Could this distortion machine be too powerful for its own good?
Mind-boggling number of options. Excellent modulation tones.
Mind-boggling number of options. Limited control without the desktop or mobile editor.
Source Audio Ultrawave Multiband Processor
Source Audio's new Ultrawave Multiband Processor lives where distortion, tremolo, and EQ all intersect. It can generate everything from lo-fi fuzz freakouts to synth-pop pulses and beyond. At first glance, the control interface seems simple enough: a four-knob, one-toggle setup. However, those initial assumptions would grossly underestimate the power that lies underneath the hood, and the complex tone recipes that are possible.
Source Audio's processing-intensive pedals are always pushing the boundaries of control and tweakability. The key to the Ultrawave is its multiband capabilities, which enables the pedal to split a signal into 1, 2, 3, 4, 8, or 10 frequency bands and process each one individually. There are 37 different band-splitting options and 44 types of distortion inside the Ultrawave. By my calculations that means there's just enough combinations to get through a blues jam, a Muse tribute gig, and an after-hours space-psych session in the same night and still have scores of unexplored tones left over.
Playin’ With the Bands
Hooking your stomp up to your computer for deeper editing is essential to getting the most out of the Ultrawave, because there are loads of editable parameters that are not accessible otherwise. When you first open the editor, you face a somewhat imposing array of options. The heart of the editor is the distortion controls section, which allows you to choose distortion type, as well as band-splitting and tremolo options. But as scary as it might look at first, it was big fun simply cycling through the distortion options and moving the sliders up and down looking for happy accidents. And because the Ultrawave allows you to manipulate frequency groups individually, you can, for instance, dirty up your low end while allowing high-end information to ring cleanly. I also loved tones with a cleaner midrange and a filthy low end. The editor even has a very powerful and flexible compressor. The number of possibilities is impressive.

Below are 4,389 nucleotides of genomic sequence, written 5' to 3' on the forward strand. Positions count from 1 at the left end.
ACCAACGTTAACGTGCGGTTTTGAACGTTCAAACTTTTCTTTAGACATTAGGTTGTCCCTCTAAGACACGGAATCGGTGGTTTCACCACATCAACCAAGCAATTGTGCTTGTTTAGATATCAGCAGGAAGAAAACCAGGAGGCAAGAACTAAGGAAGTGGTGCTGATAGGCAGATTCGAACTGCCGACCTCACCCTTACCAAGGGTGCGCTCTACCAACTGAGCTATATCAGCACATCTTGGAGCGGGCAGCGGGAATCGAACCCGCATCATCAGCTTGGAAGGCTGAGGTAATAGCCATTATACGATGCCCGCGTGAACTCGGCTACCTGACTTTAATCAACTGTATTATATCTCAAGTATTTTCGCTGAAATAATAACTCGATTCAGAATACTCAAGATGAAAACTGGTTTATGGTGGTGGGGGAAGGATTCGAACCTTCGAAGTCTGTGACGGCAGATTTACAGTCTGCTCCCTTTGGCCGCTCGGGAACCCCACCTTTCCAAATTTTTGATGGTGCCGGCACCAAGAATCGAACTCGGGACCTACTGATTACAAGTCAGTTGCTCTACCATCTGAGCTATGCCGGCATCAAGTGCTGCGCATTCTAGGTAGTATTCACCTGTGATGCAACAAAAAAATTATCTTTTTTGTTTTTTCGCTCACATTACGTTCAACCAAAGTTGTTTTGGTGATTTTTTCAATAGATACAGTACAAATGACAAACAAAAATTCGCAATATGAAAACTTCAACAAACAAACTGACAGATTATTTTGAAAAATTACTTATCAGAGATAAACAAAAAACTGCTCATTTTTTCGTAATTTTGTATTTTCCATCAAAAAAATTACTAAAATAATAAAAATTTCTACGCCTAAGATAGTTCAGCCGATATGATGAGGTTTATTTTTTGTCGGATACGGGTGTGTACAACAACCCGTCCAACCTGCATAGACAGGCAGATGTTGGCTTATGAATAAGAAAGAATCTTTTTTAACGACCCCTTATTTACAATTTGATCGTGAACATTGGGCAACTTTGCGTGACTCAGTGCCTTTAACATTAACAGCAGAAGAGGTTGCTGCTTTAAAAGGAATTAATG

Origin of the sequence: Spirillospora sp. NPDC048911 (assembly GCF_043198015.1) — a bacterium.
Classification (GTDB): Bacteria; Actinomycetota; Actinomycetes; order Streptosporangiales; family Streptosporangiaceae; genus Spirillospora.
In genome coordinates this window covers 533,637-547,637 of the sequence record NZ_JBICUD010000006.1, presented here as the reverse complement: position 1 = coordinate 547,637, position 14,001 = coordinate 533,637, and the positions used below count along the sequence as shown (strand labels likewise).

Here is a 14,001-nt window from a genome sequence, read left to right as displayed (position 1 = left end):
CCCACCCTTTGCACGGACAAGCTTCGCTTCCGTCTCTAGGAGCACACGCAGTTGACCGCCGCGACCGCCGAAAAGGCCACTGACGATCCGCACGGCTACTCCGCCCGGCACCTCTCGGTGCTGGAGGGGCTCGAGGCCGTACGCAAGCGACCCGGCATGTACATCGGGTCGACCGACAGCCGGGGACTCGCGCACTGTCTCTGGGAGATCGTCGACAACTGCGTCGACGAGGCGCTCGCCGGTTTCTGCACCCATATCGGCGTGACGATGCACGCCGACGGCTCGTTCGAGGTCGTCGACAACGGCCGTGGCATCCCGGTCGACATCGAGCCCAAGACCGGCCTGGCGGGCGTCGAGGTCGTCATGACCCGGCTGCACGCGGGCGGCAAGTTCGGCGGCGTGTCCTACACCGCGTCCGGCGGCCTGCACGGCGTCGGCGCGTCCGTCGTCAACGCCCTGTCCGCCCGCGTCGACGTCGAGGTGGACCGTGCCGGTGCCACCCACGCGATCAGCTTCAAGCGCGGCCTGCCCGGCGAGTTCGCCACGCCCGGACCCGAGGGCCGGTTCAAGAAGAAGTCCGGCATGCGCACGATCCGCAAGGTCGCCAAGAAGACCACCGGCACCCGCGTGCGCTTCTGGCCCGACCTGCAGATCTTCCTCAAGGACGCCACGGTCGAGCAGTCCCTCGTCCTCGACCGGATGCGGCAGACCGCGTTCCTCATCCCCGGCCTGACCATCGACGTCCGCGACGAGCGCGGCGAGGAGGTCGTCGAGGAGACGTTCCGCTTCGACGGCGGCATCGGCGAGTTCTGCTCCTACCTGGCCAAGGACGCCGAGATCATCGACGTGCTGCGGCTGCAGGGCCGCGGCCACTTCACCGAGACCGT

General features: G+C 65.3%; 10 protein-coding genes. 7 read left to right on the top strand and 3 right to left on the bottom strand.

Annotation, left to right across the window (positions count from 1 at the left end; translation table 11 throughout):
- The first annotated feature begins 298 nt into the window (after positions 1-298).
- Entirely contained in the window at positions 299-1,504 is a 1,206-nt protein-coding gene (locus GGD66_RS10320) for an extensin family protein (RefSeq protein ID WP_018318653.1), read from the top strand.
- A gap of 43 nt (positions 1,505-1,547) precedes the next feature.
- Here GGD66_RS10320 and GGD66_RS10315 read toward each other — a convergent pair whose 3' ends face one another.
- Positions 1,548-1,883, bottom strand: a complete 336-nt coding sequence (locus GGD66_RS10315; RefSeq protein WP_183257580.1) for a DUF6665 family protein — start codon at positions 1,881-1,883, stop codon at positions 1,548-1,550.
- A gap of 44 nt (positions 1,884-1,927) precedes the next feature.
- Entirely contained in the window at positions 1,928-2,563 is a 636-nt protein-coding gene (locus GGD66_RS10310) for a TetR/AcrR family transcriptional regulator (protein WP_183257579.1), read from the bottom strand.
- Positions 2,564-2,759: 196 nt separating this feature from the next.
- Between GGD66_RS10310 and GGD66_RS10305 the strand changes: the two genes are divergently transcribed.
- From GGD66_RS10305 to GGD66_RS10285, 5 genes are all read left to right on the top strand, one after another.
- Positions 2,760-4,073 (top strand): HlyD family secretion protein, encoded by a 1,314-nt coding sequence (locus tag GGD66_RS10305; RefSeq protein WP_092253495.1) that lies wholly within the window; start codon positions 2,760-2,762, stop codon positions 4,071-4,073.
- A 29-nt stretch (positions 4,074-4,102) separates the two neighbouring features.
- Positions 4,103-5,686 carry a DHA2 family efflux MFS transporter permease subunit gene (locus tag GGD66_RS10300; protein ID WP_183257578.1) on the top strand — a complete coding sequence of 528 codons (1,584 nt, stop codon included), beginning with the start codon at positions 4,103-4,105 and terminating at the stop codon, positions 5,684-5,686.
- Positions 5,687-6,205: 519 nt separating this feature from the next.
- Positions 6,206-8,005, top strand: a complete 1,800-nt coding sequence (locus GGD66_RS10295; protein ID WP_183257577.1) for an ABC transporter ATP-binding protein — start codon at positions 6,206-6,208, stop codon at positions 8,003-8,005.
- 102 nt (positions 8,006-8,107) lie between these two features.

It was big fun simply cycling through the distortion options and moving the sliders up and down looking for happy accidents.
Distortion highlights included the foldback and octave settings. Foldback-style distortion (where the peaks of distorted waveforms are inverted rather than regularly clipped) isn't that common in guitar pedals. It's a cool effect that can lend a throbbing intensity and extra high end to your signal, among other things. Meanwhile, in the octave settings, you can cop subtle vintage-style tones or full-on freakouts with fuzz and feedback. According to Source Audio, the octave effects are created using a proprietary technology rather than traditional full-wave rectification. Determining precisely what affect Source Audio's octave-generating methods have on the output is difficult to determine, but I found the audible results to be unusually smooth and well suited to the complex distortion and tremolo effects.
The multiband tremolo also offers many tweaking options. You can place the tremolo either before or after the dirt and choose between a host of different band styles. For me, the more unsettling the rhythm, the better, and some modulations are intense enough to make you lose your musical lunch—in the very best way! Each band style offered non-traditional options that drove to create stuttering loops.
I'd be remiss if I didn't mention that the Ultrawave also has extensive I/O options for those who want to experiment with the stereo spectrum, utilize the pedal's two independent channels, or alter parameters on the fly with full expression-pedal control. We're used to Source Audio packing a ton of features into their pedals, but kudos are due to the development team for creating such a unique and varied effect in a standard-sized stomp.
Though extreme and unusual effects are plentiful in the Ultrawave, its tone palette is broad. Finding a sound that suits you is just a matter of dedicated tweaking. It's an extremely powerful sound processor, but that power does come with a rather hefty learning curve once you dive into the editor, which is probably more essential to getting the most from the pedal than traditionalists would like. Thankfully Source Audio has a free, easy-to-download collection of Ultrawave presets and an active community of users with their own presets and tips to share. If you live on the bleeding edge of distortion sounds and enjoy mixing modulation, then the Ultrawave might be the best thing going.
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